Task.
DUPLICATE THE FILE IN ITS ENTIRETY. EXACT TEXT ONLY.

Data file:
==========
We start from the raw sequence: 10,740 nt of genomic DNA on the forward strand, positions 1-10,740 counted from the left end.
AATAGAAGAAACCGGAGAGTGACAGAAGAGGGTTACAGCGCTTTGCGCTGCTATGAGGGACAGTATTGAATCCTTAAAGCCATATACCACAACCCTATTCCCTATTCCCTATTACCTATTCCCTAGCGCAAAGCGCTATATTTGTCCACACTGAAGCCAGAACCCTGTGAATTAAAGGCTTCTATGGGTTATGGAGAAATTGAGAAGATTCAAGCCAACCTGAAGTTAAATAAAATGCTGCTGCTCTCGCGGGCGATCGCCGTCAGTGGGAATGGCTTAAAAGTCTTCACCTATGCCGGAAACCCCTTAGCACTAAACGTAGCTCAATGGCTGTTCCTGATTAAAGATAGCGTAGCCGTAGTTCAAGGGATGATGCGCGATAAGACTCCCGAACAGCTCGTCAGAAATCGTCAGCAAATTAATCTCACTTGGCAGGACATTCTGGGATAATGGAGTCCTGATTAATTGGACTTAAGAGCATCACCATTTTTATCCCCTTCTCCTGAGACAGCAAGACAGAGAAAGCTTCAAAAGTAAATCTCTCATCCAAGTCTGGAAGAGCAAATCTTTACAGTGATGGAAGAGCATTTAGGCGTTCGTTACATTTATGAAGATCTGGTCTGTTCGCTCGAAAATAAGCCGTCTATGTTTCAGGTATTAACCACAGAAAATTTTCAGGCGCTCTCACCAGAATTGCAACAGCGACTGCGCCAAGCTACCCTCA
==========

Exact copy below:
We start from the raw sequence: 10,740 nt of genomic DNA on the forward strand, positions 1-10,740 counted from the left end.
AATAGAAGAAACCGGAGAGTGACAGAAGAGGGTTACAGCGCTTTGCGCTGCTATGAGGGACAGTATTGAATCCTTAAAGCCATATACCACAACCCTATTCCCTATTCCCTATTACCTATTCCCTAGCGCAAAGCGCTATATTTGTCCACACTGAAGCCAGAACCCTGTGAATTAAAGGCTTCTATGGGTTATGGAGAAATTGAGAAGATTCAAGCCAACCTGAAGTTAAATAAAATGCTGCTGCTCTCGCGGGCGATCGCCGTCAGTGGGAATGGCTTAAAAGTCTTCACCTATGCCGGAAACCCCTTAGCACTAAACGTAGCTCAATGGCTGTTCCTGATTAAAGATAGCGTAGCCGTAGTTCAAGGGATGATGCGCGATAAGACTCCCGAACAGCTCGTCAGAAATCGTCAGCAAATTAATCTCACTTGGCAGGACATTCTGGGATAATGGAGTCCTGATTAATTGGACTTAAGAGCATCACCATTTTTATCCCCTTCTCCTGAGACAGCAAGACAGAGAAAGCTTCAAAAGTAAATCTCTCATCCAAGTCTGGAAGAGCAAATCTTTACAGTGATGGAAGAGCATTTAGGCGTTCGTTACATTTATGAAGATCTGGTCTGTTCGCTCGAAAATAAGCCGTCTATGTTTCAGGTATTAACCACAGAAAATTTTCAGGCGCTCTCACCAGAATTGCAACAGCGACTGCGCCAAGCTACCCTCA